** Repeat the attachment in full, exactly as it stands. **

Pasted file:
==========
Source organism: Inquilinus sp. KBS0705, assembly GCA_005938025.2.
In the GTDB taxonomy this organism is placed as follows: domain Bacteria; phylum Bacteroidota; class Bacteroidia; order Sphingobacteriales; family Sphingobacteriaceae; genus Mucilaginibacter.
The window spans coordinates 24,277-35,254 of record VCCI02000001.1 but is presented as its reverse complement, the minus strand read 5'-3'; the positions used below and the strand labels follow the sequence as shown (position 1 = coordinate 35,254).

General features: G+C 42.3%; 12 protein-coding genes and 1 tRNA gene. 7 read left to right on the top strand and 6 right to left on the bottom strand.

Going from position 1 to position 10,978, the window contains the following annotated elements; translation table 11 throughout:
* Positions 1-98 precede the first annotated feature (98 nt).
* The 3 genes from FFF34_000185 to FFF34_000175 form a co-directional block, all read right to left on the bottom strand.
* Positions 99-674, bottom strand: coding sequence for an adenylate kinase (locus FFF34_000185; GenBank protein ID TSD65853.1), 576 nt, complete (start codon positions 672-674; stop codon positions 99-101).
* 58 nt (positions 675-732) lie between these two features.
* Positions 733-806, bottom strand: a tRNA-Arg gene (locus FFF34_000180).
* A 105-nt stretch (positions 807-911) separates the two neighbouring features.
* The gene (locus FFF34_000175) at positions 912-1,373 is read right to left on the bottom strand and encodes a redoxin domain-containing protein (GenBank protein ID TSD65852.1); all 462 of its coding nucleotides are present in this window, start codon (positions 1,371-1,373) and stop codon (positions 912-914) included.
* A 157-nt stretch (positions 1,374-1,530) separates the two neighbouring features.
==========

Source organism: Inquilinus sp. KBS0705, assembly GCA_005938025.2.
In the GTDB taxonomy this organism is placed as follows: domain Bacteria; phylum Bacteroidota; class Bacteroidia; order Sphingobacteriales; family Sphingobacteriaceae; genus Mucilaginibacter.
The window spans coordinates 24,277-35,254 of record VCCI02000001.1 but is presented as its reverse complement, the minus strand read 5'-3'; the positions used below and the strand labels follow the sequence as shown (position 1 = coordinate 35,254).

General features: G+C 42.3%; 12 protein-coding genes and 1 tRNA gene. 7 read left to right on the top strand and 6 right to left on the bottom strand.

Going from position 1 to position 10,978, the window contains the following annotated elements; translation table 11 throughout:
* Positions 1-98 precede the first annotated feature (98 nt).
* The 3 genes from FFF34_000185 to FFF34_000175 form a co-directional block, all read right to left on the bottom strand.
* Positions 99-674, bottom strand: coding sequence for an adenylate kinase (locus FFF34_000185; GenBank protein ID TSD65853.1), 576 nt, complete (start codon positions 672-674; stop codon positions 99-101).
* 58 nt (positions 675-732) lie between these two features.
* Positions 733-806, bottom strand: a tRNA-Arg gene (locus FFF34_000180).
* A 105-nt stretch (positions 807-911) separates the two neighbouring features.
* The gene (locus FFF34_000175) at positions 912-1,373 is read right to left on the bottom strand and encodes a redoxin domain-containing protein (GenBank protein ID TSD65852.1); all 462 of its coding nucleotides are present in this window, start codon (positions 1,371-1,373) and stop codon (positions 912-914) included.
* A 157-nt stretch (positions 1,374-1,530) separates the two neighbouring features.